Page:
FEED and other Evaluation Tools Can Give Markets Insight into Operations and Impacts

      Posted On: October 13, 2010

By Darlene Wolnik, Director of marketshare, marketumbrella.org

darleneFarmers markets often act as the fulcrum of the local food movement in the U.S. In order to prove that assertion to interested investors and leaders, many organizations are using tools to measure the ways that markets succeed or fail. In-depth food system reports are multiplying faster than tent poles, but few are led or produced by the markets themselves. To ensure that markets understand how their intent and structural choices produce outcomes, more simple tools are needed for markets to employ. In this article, we discuss two measurement tools my organization is using.

This bean survey assesses changes in consumer spending due to the oil spill in the Gulf of Mexico, incorporating four questions on one board.

A new study piloted this summer in New Orleans showed that 74% of shoppers were introduced to new types of food as a result of shopping at the local farmers market. In the middle of the summer farmers market season, the Food Environment Evaluation Device, otherwise known as FEED, was piloted at our Crescent City Farmers Markets in New Orleans in partnership with Preservation Research Center’s 2010 Health Promotion Practicum program. Jennifer Brady, a graduate student from the Tulane’s School of Public Health headed the project.

FEED tests the theory that shopping at a farmers market improves health by providing access not just to fresh fruits and vegetables, but also the access to the people who grow them. Adults and children shopping at the market were interviewed. Findings include:

•        83% of shoppers have changed the way they shop.

•        34% say they buy most or all of their produce from the market.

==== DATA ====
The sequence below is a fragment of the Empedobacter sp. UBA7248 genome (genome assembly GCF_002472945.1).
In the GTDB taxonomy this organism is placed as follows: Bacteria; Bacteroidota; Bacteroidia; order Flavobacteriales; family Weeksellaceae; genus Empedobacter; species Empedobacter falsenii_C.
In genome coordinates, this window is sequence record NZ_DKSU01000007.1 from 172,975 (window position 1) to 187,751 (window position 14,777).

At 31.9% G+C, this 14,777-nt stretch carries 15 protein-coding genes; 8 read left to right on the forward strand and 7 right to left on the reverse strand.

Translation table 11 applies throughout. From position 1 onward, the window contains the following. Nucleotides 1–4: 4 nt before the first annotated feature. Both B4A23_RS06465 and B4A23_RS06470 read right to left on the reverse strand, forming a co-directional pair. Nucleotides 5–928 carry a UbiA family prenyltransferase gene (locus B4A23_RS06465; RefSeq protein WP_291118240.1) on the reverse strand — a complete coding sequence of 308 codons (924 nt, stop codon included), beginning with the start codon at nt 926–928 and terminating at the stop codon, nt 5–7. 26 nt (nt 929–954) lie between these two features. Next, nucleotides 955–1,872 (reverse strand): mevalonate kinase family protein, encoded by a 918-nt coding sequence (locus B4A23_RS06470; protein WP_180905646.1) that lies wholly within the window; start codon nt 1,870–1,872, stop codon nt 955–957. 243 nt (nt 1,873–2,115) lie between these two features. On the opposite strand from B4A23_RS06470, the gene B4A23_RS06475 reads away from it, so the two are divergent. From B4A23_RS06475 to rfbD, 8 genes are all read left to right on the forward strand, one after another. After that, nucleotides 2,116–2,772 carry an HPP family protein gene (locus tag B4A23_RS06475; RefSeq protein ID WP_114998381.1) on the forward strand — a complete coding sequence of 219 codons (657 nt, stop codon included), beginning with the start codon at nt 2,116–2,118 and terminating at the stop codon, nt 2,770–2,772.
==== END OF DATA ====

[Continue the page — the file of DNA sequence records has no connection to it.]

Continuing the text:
•        74% report they have been introduced to new food at the market.
•       This includes prepared items like Mediterranean food and specialty goods like pesto and avocado popsicles. Others mentioned different varieties of vegetables that they never knew existed before coming to the market, namely Creole tomatoes and all sorts of peppers and squash like “the cute one that looks like a UFO.”

•        78% of children interviewed clearly understood the origins of food: plants, animals, seeds and farms were popular answers.

Simple instructions are written at the base of the bean survey to help respondents understand how to interact with the survey.

FEED is the latest addition to our trans•act research fellowship project which purports to measure what markets have long advertised: that, when well-organized, markets balance the needs of vendors, shoppers, and the surrounding community. The first tool, SEED (Sticky Economic Evaluation Device) measures a market’s economic impact on the neighborhood and the buying power of the local vendors while NEED (NeighborhoodEquity Evaluation Device) measures social cohesion in markets and their ability to add projects based on level of the trust between the different actors.

All of the trans•act tools are based on measurements found in other sectors and adapted to the specialized needs of public markets. The trans•act tools use shopper and vendor intercept surveys, observation and at times, Participatory Urban Appraisals (PUA), which emphasizes local knowledge and local analysisof a community’s own problems or plans. These tools will soon be live in a marketshare portal at marketumbrella.org where users can create accounts and store their measurement data.

We also use a version of Oregon’s excellent Rapid Market Assessment (RMA)’s dot survey tool… with a twist. Our tool (called a Bean Survey) uses dried beans and confidential answers to address “topic of the day” or qualitative questions. Recently, I used it at the regional Main Street Conference held in New Iberia, LA in mid September (although the picture shows our Oil Spill survey!) I left beans on the chairs before the workshop began and asked people to use them on the way out to answer survey questions (if they ran markets).  Here are the responses:

Market Structure Survey
Do you currently run a market in your Main Street program?  Y (15) N (8) NA (1)
Does your market have a mission statement of its own? Y (7) N (10) NA (7)
Does your market have a paid staff member? Y (7) N (12) NA (5)
Does your market have a separate written budget? Y (7) N (10) NA (7)

Market Evaluation Survey
Has your market-conducted vendor surveys? Y (2) N (9) NA (0)
Has your market conducted retail analysis? Y (2) N (9) NA (0)
Has your market conducted customer surveys? Y (2) N (9) NA (0)
Has your market conducted economic impact? Y (0) N (10) NA (1)

This is also a great way to get focus group answers. We will be using this method at a focus group series to be held for a new market opening in the lower 9th ward of New Orleans in mid-November.

In any case, markets should be doing more individualized measurement and then use the results to share widely within your own community.